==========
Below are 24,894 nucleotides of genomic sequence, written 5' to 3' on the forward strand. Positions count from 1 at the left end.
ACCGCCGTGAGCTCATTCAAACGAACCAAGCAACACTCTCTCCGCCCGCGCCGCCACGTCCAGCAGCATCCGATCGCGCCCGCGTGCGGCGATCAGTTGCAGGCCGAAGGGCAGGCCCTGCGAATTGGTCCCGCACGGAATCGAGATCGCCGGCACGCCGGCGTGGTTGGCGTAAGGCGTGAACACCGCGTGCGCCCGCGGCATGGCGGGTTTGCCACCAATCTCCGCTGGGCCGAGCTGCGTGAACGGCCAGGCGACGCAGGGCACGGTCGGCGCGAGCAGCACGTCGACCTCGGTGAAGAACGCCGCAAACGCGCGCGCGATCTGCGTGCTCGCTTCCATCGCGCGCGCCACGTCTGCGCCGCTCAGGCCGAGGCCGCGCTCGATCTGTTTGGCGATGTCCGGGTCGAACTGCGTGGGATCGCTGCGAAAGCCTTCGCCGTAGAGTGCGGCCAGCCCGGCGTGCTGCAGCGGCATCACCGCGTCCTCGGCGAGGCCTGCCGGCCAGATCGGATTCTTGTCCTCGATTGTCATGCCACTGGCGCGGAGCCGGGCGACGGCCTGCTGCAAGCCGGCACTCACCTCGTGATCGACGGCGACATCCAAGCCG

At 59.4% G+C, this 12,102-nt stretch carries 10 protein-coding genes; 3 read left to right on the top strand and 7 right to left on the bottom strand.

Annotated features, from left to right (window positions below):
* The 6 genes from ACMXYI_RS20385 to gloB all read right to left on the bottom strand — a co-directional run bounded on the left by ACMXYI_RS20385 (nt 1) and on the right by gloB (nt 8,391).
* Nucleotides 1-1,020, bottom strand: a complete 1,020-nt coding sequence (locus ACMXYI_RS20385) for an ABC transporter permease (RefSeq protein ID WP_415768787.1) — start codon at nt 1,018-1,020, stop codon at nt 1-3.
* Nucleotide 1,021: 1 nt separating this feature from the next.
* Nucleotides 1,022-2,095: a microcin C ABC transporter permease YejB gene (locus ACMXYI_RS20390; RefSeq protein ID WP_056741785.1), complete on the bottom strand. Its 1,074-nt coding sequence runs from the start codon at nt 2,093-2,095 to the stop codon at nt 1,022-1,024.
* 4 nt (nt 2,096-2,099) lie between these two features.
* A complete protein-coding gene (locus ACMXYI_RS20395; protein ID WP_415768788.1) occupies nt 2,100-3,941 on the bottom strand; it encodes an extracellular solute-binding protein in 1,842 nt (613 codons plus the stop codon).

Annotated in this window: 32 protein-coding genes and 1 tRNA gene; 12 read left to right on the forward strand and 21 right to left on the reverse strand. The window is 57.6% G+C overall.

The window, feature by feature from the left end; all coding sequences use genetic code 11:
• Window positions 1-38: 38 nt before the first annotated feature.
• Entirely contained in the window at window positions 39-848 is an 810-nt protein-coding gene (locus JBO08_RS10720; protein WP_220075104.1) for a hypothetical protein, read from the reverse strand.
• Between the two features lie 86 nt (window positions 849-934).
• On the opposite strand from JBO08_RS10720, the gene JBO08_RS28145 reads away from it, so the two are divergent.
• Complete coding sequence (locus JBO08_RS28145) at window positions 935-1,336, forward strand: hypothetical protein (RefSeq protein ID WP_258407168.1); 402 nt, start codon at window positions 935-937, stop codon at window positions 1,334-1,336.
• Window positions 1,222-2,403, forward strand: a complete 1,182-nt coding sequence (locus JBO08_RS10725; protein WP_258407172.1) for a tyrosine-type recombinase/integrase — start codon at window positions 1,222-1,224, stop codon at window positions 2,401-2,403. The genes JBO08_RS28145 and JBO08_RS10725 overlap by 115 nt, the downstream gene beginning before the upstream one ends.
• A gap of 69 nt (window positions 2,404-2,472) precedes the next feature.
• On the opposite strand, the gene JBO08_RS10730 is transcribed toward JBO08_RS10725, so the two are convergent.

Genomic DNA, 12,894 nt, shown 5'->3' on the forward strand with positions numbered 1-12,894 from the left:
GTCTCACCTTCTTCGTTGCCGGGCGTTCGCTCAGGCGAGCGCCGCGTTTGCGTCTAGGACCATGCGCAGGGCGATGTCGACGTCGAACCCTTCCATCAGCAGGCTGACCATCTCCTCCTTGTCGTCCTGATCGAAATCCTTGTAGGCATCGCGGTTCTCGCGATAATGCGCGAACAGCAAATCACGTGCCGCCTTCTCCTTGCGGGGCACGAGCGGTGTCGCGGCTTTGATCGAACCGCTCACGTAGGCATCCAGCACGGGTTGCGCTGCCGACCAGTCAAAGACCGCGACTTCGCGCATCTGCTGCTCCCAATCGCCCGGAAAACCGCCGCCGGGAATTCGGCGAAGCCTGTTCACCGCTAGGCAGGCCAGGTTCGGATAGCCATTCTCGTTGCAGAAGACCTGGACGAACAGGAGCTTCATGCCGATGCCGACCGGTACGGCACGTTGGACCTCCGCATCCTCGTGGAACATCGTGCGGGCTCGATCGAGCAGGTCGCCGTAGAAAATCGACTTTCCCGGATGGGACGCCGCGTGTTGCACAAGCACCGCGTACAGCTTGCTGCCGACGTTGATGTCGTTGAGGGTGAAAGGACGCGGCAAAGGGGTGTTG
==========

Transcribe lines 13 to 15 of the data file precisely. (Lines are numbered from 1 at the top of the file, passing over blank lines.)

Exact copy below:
• Window positions 1-38: 38 nt before the first annotated feature.
• Entirely contained in the window at window positions 39-848 is an 810-nt protein-coding gene (locus JBO08_RS10720; protein WP_220075104.1) for a hypothetical protein, read from the reverse strand.
• Between the two features lie 86 nt (window positions 849-934).